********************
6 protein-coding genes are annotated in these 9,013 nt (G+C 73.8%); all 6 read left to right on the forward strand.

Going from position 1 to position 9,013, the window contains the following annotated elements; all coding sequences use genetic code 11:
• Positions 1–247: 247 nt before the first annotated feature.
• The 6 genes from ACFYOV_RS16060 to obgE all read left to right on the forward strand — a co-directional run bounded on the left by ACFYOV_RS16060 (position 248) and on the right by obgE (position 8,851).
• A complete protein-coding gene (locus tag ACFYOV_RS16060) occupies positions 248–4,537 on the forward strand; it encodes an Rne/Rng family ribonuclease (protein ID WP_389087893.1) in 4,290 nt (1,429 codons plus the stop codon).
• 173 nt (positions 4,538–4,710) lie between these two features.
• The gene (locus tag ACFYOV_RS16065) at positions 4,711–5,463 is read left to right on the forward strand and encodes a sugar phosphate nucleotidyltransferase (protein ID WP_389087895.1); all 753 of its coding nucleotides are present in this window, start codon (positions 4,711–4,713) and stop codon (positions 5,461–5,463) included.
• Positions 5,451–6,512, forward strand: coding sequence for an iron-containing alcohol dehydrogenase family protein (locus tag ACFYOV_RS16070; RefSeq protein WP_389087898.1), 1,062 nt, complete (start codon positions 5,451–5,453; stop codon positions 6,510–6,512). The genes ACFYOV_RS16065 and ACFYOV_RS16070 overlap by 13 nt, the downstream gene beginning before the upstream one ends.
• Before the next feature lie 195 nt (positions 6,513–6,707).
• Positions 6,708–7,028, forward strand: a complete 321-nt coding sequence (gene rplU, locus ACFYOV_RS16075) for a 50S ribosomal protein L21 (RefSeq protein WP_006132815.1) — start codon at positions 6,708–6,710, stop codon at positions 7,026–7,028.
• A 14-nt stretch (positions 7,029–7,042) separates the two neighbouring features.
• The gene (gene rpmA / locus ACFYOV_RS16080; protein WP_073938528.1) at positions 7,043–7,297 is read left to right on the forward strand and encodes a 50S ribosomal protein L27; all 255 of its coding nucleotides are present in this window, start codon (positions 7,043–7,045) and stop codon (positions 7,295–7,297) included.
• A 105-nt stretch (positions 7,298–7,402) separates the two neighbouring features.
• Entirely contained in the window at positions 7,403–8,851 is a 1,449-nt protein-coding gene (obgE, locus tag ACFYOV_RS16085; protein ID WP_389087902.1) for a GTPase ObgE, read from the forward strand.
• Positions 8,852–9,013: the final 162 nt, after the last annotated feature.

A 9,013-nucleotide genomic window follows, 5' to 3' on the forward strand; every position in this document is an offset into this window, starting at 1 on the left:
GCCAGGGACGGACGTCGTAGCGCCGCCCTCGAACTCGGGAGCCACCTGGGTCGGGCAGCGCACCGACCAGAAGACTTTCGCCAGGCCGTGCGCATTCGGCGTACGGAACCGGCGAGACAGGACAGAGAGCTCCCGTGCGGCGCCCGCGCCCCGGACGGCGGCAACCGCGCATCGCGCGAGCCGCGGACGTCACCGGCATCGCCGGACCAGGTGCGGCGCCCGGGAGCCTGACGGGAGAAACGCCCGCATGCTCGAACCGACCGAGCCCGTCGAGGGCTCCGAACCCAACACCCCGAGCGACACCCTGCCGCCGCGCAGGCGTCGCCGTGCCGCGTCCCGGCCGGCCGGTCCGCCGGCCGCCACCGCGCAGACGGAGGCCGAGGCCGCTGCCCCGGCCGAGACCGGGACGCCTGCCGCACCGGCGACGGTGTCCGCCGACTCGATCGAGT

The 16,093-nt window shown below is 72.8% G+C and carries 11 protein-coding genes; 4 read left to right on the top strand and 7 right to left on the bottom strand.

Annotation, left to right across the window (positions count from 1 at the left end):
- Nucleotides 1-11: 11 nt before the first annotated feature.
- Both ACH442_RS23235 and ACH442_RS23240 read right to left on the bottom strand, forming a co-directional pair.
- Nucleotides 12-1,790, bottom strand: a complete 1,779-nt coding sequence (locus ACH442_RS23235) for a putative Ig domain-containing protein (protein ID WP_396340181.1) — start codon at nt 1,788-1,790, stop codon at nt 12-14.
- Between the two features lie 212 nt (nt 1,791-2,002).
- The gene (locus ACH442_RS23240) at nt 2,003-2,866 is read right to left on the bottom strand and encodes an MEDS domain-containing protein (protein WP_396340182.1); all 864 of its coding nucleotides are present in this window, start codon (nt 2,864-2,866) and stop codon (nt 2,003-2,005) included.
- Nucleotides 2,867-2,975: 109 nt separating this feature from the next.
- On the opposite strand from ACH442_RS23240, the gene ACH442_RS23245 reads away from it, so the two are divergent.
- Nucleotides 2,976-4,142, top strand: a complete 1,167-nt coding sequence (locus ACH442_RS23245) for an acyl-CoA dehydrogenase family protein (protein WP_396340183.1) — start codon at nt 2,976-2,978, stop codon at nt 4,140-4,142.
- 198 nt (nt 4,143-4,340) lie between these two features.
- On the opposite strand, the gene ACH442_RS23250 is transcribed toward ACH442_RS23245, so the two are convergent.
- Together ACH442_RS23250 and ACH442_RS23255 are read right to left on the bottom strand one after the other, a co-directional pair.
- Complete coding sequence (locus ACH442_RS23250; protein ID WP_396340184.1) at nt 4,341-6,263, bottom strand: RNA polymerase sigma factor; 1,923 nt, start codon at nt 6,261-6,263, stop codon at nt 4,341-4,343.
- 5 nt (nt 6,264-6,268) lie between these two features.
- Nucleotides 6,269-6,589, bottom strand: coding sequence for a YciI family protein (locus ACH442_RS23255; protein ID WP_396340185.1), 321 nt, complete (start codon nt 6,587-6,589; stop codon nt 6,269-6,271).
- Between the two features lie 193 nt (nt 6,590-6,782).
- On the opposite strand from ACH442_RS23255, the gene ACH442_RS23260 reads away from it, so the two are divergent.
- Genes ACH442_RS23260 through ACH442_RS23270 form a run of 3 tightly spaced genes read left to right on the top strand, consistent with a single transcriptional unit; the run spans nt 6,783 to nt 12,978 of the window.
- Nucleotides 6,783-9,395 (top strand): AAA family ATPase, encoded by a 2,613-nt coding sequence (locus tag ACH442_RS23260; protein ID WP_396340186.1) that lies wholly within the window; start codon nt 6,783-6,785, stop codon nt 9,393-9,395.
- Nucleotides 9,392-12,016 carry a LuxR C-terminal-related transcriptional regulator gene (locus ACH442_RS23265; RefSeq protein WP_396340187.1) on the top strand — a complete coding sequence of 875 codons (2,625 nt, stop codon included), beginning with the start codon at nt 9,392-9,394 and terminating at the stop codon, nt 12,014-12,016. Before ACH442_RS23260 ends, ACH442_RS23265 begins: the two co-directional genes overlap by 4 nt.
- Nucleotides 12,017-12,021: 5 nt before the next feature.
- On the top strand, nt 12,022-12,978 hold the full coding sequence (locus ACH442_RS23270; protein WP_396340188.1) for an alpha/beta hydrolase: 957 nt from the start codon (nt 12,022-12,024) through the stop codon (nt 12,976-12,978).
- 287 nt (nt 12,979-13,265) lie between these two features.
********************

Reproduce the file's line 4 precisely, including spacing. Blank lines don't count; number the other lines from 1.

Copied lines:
• The 6 genes from ACFYOV_RS16060 to obgE all read left to right on the forward strand — a co-directional run bounded on the left by ACFYOV_RS16060 (position 248) and on the right by obgE (position 8,851).